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Targeting Cyclone Relief within the Village: Kinship, Sharing, and Capture

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  • Yoshito Takasaki

Abstract

This article investigates the targeting of cyclone relief within villages in Fiji. It focuses on how relief allocation is linked with informal risk sharing and elite capture, both of which are directly related to kinship. The results are as follows. First, food aid is initially targeted toward kin groups according to their aggregate shocks and then shared among group members. Right after the cyclone, when aid is scarce, households with damage to their housing and with greater crop damage are allocated less aid within the group. Instead, they receive greater net private transfers in other forms, especially in labor sharing. Consistent patterns are found in village, cropping, and housing rehabilitations. Second, there is no elite capture of food aid in the kin group, and instead, traditional kin leaders share food with others; however, non-kin-based community leaders capture aid when it is allocated across kin groups. Third, distinct from food aid demanded by all, tarpaulins demanded by victims only strongly target individual housing damage at the village level--not the kin group--independent of social status. As with food aid, victims with greater crop damage are given a lower priority. Implications for relief policies are discussed.

Suggested Citation

  • Yoshito Takasaki, 2011. "Targeting Cyclone Relief within the Village: Kinship, Sharing, and Capture," Economic Development and Cultural Change, University of Chicago Press, vol. 59(2), pages 387-416.
  • Handle: RePEc:ucp:ecdecc:doi:10.1086/657126
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    References listed on IDEAS

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    1. Abhijit Vinayak Banerjee & Alice H. Amsden & Robert H. Bates & Jagdish Bhagwati & Angus Deaton & Nicholas Stern, 2007. "Making Aid Work," MIT Press Books, The MIT Press, edition 1, volume 1, number 0262026155, January.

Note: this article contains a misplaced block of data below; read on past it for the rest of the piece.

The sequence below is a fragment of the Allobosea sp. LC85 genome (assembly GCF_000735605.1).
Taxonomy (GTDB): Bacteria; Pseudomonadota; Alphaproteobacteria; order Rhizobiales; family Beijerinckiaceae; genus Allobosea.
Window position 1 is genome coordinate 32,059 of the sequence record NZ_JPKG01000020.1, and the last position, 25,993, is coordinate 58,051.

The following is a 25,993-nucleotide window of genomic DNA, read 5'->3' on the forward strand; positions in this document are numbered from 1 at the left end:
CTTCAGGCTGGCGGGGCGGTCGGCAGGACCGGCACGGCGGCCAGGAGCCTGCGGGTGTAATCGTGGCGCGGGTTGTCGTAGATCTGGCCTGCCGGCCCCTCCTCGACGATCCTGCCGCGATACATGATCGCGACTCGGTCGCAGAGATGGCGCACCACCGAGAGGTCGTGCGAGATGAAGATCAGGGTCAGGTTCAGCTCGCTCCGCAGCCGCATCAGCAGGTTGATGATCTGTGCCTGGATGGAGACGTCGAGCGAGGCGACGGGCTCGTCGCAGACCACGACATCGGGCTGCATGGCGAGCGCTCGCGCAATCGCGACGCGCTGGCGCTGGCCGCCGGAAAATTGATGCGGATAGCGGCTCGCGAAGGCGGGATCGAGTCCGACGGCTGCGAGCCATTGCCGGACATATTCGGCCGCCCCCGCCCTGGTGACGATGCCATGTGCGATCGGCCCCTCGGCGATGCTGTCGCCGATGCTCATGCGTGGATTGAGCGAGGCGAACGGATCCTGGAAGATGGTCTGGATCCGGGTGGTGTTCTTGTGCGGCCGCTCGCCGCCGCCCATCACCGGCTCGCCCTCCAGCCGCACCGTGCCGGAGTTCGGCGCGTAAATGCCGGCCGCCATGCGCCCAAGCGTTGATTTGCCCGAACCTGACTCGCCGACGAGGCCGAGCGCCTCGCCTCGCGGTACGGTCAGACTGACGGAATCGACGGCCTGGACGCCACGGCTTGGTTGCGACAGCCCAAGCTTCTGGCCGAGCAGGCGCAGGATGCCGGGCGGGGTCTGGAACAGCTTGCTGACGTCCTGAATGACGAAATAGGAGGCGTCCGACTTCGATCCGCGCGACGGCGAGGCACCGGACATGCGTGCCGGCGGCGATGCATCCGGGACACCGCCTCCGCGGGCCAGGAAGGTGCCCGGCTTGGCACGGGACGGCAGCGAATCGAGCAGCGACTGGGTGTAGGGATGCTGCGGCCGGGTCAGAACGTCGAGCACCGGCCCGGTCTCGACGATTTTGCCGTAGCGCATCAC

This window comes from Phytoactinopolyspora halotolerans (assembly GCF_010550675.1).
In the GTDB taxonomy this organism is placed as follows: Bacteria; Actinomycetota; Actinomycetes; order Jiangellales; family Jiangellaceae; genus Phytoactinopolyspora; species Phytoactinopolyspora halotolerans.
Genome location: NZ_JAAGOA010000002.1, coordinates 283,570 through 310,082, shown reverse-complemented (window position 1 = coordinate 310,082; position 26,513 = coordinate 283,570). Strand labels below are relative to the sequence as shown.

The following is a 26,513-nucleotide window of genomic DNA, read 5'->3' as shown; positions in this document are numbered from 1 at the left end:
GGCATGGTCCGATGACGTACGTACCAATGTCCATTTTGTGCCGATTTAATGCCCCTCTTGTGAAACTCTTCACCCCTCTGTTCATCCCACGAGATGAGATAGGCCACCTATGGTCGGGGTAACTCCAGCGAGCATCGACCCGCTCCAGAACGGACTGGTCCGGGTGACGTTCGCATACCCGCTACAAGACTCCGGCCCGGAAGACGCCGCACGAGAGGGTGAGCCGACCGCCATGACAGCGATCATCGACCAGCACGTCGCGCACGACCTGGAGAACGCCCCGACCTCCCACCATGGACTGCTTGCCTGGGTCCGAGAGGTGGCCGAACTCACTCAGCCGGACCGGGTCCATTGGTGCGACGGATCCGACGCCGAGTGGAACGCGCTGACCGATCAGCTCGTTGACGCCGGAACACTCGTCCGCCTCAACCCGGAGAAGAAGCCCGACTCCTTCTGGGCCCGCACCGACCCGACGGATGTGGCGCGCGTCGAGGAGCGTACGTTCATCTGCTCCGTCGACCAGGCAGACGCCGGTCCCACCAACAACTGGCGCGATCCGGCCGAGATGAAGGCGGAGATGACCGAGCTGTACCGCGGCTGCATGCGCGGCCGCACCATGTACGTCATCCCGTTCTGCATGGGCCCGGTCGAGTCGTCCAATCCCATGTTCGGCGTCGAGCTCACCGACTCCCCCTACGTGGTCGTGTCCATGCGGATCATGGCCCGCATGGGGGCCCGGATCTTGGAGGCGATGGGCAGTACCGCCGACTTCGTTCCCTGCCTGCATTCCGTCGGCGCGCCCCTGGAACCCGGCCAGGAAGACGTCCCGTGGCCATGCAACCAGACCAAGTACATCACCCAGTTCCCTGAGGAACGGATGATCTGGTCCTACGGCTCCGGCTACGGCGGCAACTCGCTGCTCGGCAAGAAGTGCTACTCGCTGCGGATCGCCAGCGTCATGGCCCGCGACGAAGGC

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    7. Fafchamps, Marcel & Lund, Susan, 2003. "Risk-sharing networks in rural Philippines," Journal of Development Economics, Elsevier, vol. 71(2), pages 261-287, August.
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    11. repec:dau:papers:123456789/4392 is not listed on IDEAS
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    Cited by:

    1. Kurosaki, Takashi, 2012. "Household-level Recovery after Floods in a Developing Country: Evidence from Pakistan," CEI Working Paper Series 2012-08, Center for Economic Institutions, Institute of Economic Research, Hitotsubashi University.
    2. Kurosaki, Takashi, 2017. "Household-Level Recovery after Floods in a Tribal and Conflict-Ridden Society," World Development, Elsevier, vol. 94(C), pages 51-63.
    3. Takasaki, Yoshito, 2017. "Do Natural Disasters Decrease the Gender Gap in Schooling?," World Development, Elsevier, vol. 94(C), pages 75-89.
    4. Sawada, Yasuyuki & Takasaki, Yoshito, 2017. "Natural Disaster, Poverty, and Development: An Introduction," World Development, Elsevier, vol. 94(C), pages 2-15.
    5. Takasaki, Yoshito, 2017. "Post-disaster Informal Risk Sharing Against Illness," World Development, Elsevier, vol. 94(C), pages 64-74.
    6. Ilan Noy & Christopher Edmonds, 2016. "The Economic and Fiscal Burdens of Disasters in the Pacific," CESifo Working Paper Series 6237, CESifo Group Munich.
    7. Takasaki, Yoshito, 2016. "Learning from disaster: community-based marine protected areas in Fiji," Environment and Development Economics, Cambridge University Press, vol. 21(01), pages 53-77, February.
    8. Yoshito Takasaki, 2013. "Do natural disasters beget fraud victimization?: Unrealized coping through labor migration among the poor," Tsukuba Economics Working Papers 2013-002, Economics, Graduate School of Humanities and Social Sciences, University of Tsukuba.
    9. Kurosaki, Takashi, 2015. "Household-Level Recovery after Floods in a Tribal and Conflict-Ridden Society," CEI Working Paper Series 2015-5, Center for Economic Institutions, Institute of Economic Research, Hitotsubashi University.

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